THE menu at Purezza in St James’s Street might be varied, but a meal there always starts the same way.

As soon as you step through the door, a smiling waitress is waiting with a question: “And are you aware that we are a plant-based establishment?”

Plenty of people aren’t. It’s an easy mistake to make.

Aside from the cheerful vegetable stencil art adorning the front window, it looks much like any other local Italian joint. Think timber beams, warm lighting and a huge tiled pizza oven dominating the open kitchen.

But there’s one key difference. Despite a menu packed with pizza, pasta and plenty of creamy desserts, not even a whiff of animal by-product makes it past those gleaming doors.

That means no eggs, no milk and not a scrap of cheesy goodness. Don’t even dream of any actual meat. This week The Gourmand is testing out the UK’s first vegan pizzeria.

To set the record straight, it’s fair to say we went in feeling a tad sceptical. It’s hard to imagine anything that brings culinary joy that hasn’t at some stage been squirted or squeezed out of a farmyard creature.

But the Purezza team take the vegan way seriously. Purezza, it turns out, means purity and these self-confessed “plant pioneers” go above and beyond to create “cruelty free” alternatives. Their mozzarella alone took two years to develop, using a blend of rice milk, chickpea and olive oil. They also produce their own selection of raw cashew cheeses, a ricotta style option and a creamy coconut variety.

It’s a miserable old night in St James’s Street when we arrive – lashing rain and tottering drunks a plenty. But at 9pm on a Tuesday the place is full, with only one spare table.

We begin with two dishes from the starter menu. “Salmon else” is a take on a smoked salmon bellini, a crisp linseed cracker base, topped with creamy sauce and wafer thin curls of carrot. It’s three light and delicate mouthfuls, nothing much like salmon, but a pleasant start.

Next out is a plate of focaccia strips with three small dipping pots – a slightly grainy hummus, a wonderfully herby and fresh pesto and a thin but punchy beetroot option. Naming it focaccia takes a bit of creative licence – they are really strips of pizza base but very nice ones, crispy on the outside and hot and chewy in the middle, with a lovely scattering of rosemary and sea salt.

On to the mains and we opt for a burger and pizza. The Big Smoke burger comes tucked inside a folded pizza, closer to pitta bread than a standard burger bun. It’s stuffed with a thin pea protein patty, but flavour-wise the star is the delicious strips of fried aubergine and smoky mozzarella. The whole dish is dripping in condiments – a mayonnaise, caramelised onions and an earthy beetroot sauce that sploshes out of the bun with impressive force. A side of veggie crisps – kale and sweet potato – is a nice crispy touch.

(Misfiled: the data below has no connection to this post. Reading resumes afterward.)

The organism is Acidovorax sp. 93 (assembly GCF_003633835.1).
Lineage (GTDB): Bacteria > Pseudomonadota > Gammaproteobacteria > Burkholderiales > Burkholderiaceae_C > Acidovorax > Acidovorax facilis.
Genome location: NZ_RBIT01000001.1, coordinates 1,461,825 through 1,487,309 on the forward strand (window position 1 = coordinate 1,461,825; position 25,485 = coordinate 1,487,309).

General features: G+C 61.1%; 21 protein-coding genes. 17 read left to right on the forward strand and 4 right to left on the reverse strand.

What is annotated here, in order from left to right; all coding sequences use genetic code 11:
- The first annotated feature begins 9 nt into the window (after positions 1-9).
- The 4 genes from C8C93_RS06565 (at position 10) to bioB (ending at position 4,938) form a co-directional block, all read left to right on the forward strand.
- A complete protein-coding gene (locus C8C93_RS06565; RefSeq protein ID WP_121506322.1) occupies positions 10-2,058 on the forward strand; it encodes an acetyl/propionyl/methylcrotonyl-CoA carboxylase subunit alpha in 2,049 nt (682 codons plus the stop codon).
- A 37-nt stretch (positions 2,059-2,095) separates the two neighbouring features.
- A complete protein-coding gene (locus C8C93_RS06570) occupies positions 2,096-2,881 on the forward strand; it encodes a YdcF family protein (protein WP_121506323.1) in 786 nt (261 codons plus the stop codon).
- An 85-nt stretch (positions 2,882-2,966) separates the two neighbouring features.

The calzone arrives looking like an enticing little parcel, thin sourdough pizza dough that’s plump and bursting with filling, with layers of melted mozzarella, basil and tomato sauce. Inside it’s a blend of spinach, caramelised onions and ricotta style cheese. The menu also mentions a pea pancetta but if it’s there we can’t find it. It’s a tasty mix, well seasoned, a hint of sweetness from the caramelised onion and a certain creaminess from the ricotta substitute. But texturally it isn’t perfect – overwhelmingly soft and a little wet.

Last out are the puddings, and here we had high hopes. There are some incredible vegan puds to be found in the city – the vegan chocolate and beetroot cake at Grocer and Grain, in Surrey Street, is a thing of beauty. But Purezza’s take is, well, fine. They aren’t afraid to tackle the classics. Their raw tiramisu features a date and almond base topped with a layer of cashew cream. It’s a little grainy and very loose in texture, with with very little coffee flavour.

The chocolate brownie is better, but by no means perfect. Served cold and closer to a sponge in texture, it’s not quite the oozing mess of cocoa and gluttony that makes a good brownie. We top things off with two scoops of ice cream – a classic vanilla and a salted caramel brownie. Both are flavourful and not too sweet but a little icy and grainy on the palate.

And so, a mixed experience for our debut vegan pizzeria experience.

There’s a lot to like about what the Purezza team offer up. But it’s the dishes that nurture and coax the best out of a humble veg that shine much more brightly than those trying desperately to mimic the indulgence of cream and butter.

If The Gourmand decides to embrace the vegan lifestyle I know I’ll be in safe hands, but for now it’s the parma ham life for me.

  • The Gourmand pays for all his meals.


Food: ★★★☆☆

Atmosphere: ★★★☆☆

Service: ★★★☆☆